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Posts Tagged ‘succession planning’

To Talent Pools … and Beyond

Posted by Marcie Van Houten on November 5, 2010

If you’ve not been paying attention to the Succession Management process lately, you may have missed that many leading organizations are addressing their succession planning needs through talent pools.  Many don’t even create individual role based succession plans and rely solely on the talent pools to provide their up-and-coming talent.  So what are talent pools exactly and how do they differ from the more traditional succession plans?

Talent Pools are employees that are grouped together for a common promotion, job or leadership development purpose.  Some of the means of determining talent pool membership includes manager defined, 360 degree feedback and Talent Reviews.  HR typically helps drive leadership development curriculum appropriate for the group to help the talent pool meet the goals management has for it.  Some times the members are told they’re in the pool and other times it is kept more quiet.  Members are developed and if all goes well the talent pool becomes the primary place to source the talent from when the succession need comes up.  Unlike traditional succession plans, talent pools are not necessarily tied to a job or position or incumbent, but rather are a pool that is being developed and groomed for one to many jobs or career paths.

In the Toy Story movies, Buzz Lightyear has a favorite saying “To infinity … and beyond”.  To Buzz, it’s great to have the goal of reaching infinity, but it’s even better to aim for more.  More beyond the thinking of the day.  Talent Pools are a great way to achieve your succession and development needs.  However, there’s the possibility of so much more.  Let’s think beyond the basics here and strive for something more… something truly collaborative.  Let’s provide the talent pool members with tools to become a collaborative community.  Let’s provide them networking opportunities, collaboration spaces, and the ability to develop their community so that not only are they learning from the talent pool curriculum of training, experience and mentoring, they are also learning from each other and supporting each others’ growth.  These relationships they form could really help them become more successful down the road as their talent pool peers get placed into new roles.

While Talent Pool succession planning is a worthy objective, to reach beyond that goal to one where Talent Pools are versatile, collaborative and interactive places for learning, development and networking is truly the goal.  “To Infinity … and beyond”.  I like the way Buzz thinks.

Posted in Uncategorized | Tagged: , | 6 Comments »

Succession Planning – better without the ion?

Posted by Meg Bear on November 18, 2008

9box

Those of us who follow the Talent Management investment curves, know that Performance Management and Succession Planning are the hot trends right now. Companies are attempting to leverage their workforce as a competitive advantage and both of these areas had technology innovations in recent years.

Of course, as is often the case with trends, there are companies that have a plan first and leverage technology to solve it, and there are companies who start with a solution and attempt to figure out the problem.

This leads to many wanting to call into question the whole idea. Laurie is absolutely right that succession planning has some challenges and she gives some ideas how to make it an effective use of your time (my paraphrase).

Personally, I think that the point of succession planning is really not for succession at all. Most often C-suite changes are made when a company needs to “fix” something. When this is the case, companies will most likely want to look outside the four walls for new ideas.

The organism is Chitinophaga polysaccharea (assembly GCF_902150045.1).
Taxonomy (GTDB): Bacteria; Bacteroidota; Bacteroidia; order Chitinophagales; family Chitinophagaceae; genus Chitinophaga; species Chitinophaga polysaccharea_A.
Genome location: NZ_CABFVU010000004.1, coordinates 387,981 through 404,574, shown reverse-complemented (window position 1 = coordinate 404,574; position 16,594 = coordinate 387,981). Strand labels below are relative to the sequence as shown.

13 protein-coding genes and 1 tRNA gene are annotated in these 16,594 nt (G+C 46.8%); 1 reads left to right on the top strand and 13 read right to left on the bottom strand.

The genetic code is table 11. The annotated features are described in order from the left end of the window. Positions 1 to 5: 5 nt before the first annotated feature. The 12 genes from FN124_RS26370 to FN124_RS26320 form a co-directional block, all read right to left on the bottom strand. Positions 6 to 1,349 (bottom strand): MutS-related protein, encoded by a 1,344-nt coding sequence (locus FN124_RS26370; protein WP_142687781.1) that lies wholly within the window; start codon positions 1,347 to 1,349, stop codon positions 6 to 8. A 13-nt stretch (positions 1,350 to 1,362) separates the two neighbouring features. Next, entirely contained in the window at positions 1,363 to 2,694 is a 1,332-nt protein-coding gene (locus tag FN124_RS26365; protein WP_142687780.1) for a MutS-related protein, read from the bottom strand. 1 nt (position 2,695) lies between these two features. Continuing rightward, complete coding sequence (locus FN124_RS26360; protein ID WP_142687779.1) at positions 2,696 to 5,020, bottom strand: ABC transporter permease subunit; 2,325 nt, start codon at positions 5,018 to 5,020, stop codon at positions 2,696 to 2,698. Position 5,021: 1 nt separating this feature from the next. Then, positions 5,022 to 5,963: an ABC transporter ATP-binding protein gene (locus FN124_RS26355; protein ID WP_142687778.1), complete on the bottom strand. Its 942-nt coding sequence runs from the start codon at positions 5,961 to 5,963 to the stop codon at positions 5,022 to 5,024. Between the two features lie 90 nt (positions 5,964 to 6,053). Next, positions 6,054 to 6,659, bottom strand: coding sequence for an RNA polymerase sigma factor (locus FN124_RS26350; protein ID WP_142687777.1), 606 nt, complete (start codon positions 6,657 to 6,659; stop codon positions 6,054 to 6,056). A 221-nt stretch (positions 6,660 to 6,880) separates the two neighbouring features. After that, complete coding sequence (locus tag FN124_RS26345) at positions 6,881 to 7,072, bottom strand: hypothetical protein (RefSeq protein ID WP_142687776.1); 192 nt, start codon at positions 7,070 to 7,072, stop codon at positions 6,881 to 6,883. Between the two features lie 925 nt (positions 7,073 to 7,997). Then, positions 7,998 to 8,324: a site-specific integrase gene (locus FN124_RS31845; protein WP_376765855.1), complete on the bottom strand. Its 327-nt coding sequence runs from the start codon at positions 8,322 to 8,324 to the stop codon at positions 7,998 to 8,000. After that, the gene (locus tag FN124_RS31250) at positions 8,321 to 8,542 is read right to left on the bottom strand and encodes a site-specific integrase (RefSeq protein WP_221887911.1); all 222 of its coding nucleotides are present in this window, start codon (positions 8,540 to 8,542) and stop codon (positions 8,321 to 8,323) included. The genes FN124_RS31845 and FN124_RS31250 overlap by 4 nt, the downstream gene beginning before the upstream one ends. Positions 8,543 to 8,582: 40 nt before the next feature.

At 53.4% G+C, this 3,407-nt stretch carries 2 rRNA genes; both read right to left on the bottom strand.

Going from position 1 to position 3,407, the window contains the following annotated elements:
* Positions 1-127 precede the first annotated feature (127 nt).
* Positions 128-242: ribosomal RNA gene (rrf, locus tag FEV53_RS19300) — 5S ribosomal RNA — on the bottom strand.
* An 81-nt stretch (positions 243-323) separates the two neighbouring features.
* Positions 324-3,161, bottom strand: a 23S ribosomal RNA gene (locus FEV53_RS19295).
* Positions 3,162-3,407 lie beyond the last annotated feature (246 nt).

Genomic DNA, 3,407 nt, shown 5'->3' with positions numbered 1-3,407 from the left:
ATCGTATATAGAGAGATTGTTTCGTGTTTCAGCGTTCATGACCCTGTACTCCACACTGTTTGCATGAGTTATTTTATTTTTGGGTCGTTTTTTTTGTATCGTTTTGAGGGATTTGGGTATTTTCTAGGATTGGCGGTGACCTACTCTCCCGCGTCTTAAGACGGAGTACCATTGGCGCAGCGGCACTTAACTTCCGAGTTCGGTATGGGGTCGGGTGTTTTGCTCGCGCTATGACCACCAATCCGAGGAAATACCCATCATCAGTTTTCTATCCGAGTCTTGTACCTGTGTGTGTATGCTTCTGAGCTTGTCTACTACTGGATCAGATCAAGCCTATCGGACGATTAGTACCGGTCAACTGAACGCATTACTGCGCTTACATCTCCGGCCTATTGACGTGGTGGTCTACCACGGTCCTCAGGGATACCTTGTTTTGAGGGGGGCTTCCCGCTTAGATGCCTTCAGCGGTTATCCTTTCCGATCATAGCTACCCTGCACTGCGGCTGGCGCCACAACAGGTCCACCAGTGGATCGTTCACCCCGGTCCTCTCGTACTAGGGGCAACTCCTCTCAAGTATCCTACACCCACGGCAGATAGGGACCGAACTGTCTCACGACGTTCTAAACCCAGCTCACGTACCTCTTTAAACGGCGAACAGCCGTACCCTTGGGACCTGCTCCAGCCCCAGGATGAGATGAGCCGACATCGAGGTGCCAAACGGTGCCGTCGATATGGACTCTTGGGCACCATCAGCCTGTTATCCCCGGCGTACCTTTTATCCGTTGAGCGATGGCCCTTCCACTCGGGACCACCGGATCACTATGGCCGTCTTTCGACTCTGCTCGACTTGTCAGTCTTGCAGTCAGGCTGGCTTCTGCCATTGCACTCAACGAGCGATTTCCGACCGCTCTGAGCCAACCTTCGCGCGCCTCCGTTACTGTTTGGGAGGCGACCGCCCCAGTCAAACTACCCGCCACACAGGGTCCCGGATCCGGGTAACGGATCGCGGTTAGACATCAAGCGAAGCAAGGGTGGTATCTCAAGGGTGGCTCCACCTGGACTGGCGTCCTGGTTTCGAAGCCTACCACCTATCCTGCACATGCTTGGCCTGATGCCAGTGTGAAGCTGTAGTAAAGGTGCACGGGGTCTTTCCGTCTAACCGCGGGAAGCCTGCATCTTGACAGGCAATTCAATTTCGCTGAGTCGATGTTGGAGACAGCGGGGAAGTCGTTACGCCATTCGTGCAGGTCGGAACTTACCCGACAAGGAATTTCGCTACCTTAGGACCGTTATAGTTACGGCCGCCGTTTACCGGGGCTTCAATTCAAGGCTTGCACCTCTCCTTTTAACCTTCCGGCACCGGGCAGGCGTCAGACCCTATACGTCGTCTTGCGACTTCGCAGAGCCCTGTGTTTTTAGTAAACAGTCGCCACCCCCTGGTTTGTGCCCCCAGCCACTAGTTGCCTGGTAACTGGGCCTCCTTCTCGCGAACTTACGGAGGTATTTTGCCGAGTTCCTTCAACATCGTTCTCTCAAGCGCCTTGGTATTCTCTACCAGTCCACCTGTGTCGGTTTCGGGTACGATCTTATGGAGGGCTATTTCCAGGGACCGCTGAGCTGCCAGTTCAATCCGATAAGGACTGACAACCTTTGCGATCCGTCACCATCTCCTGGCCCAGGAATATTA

Succession planning is useful in the case of a long known retirement (Gates, Welch, etc.). Of course, planned retirement-based successions are often exceptions, especially in North America. In an attempt to avoid having people throw out the baby with the bathwater I would like to suggest that you still need succession planning for two key reasons

  • Developing bench strength – In my mind, here is where the real value can be had. If you look at your succession initiative as a broader discussion about bench strength and development alignment, you can get a lot bigger ROI for the exercise. Using a succession discussion to analyze several layers of your organization against readiness, can help you build development plans, define workforce planning initiatives and bring to light top talent within your organization.

So for those who wonder what all the hype is in succession planning, I encourage you to take a longer view of the process than just the tactical (or the competitive) approach. Use this emerging trend to help you to provide more value to the strategic needs of the company. Don’t just plan for succession, plan for success.

Posted in hr, succession planning | Tagged: , , | 4 Comments »

Building Applications That Help Grow Strong Leaders

Posted by Ken Klaus on April 29, 2008

Last week I had the opportunity to attend The Business of Talent conference in St. Petersburg, Florida. (Kudos to the team at Bersin & Associates for putting together a great conference.) One theme consistently discussed throughout the conference was the need to make leadership development a core part of your talent management strategy. Leadership development goes beyond just training and is equal in importance to recruiting, succession planning and performance management. Most talent management solutions provide applications that help companies to recruit, train, measure, and compensate their workforce. But few have incorporated leadership development as a core business process within the talent management suite; which is interesting since leadership development is generally considered a mission critical part of most business strategies. So the question is how can our talent management solutions help us achieve this critical objective?